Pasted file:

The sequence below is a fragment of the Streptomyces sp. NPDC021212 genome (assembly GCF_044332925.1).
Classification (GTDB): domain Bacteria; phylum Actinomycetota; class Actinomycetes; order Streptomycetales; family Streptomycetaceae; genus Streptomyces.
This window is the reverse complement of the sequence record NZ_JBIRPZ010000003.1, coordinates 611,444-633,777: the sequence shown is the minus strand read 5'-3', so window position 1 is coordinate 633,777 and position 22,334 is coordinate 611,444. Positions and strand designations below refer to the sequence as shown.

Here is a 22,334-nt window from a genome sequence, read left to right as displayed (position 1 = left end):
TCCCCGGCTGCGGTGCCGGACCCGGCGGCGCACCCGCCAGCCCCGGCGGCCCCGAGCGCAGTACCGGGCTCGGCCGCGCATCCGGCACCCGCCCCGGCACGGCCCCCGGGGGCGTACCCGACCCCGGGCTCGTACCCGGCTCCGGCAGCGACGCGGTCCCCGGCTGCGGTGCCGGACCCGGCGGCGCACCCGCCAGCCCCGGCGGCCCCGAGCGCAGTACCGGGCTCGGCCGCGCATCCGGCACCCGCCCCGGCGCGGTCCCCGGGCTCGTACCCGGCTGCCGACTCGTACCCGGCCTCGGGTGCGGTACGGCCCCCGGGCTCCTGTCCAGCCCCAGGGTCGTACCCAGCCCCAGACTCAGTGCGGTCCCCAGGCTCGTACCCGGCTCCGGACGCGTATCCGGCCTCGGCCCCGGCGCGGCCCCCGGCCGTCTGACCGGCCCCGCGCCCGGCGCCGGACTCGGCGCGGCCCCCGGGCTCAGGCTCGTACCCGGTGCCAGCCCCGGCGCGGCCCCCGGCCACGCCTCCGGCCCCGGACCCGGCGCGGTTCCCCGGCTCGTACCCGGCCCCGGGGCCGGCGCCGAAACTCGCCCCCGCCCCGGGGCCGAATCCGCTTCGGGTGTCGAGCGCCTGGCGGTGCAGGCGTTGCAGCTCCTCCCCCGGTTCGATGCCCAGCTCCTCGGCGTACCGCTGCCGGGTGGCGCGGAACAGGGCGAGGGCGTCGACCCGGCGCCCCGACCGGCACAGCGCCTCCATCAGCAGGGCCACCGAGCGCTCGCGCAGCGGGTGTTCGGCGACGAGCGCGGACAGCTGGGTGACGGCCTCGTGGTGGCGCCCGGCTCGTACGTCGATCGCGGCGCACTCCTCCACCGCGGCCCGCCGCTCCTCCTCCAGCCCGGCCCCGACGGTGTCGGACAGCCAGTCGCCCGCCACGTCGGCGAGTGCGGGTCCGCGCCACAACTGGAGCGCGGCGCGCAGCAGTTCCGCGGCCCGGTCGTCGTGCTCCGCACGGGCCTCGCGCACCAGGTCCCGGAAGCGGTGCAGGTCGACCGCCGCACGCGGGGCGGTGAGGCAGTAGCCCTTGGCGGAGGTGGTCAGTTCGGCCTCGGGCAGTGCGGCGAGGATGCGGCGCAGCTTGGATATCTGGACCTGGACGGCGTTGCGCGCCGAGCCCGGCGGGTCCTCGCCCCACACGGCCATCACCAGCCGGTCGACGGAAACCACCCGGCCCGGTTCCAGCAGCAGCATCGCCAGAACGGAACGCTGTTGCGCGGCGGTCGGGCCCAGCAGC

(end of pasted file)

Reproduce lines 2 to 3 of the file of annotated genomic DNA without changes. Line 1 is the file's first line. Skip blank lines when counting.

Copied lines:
Classification (GTDB): domain Bacteria; phylum Actinomycetota; class Actinomycetes; order Streptomycetales; family Streptomycetaceae; genus Streptomyces.
This window is the reverse complement of the sequence record NZ_JBIRPZ010000003.1, coordinates 611,444-633,777: the sequence shown is the minus strand read 5'-3', so window position 1 is coordinate 633,777 and position 22,334 is coordinate 611,444. Positions and strand designations below refer to the sequence as shown.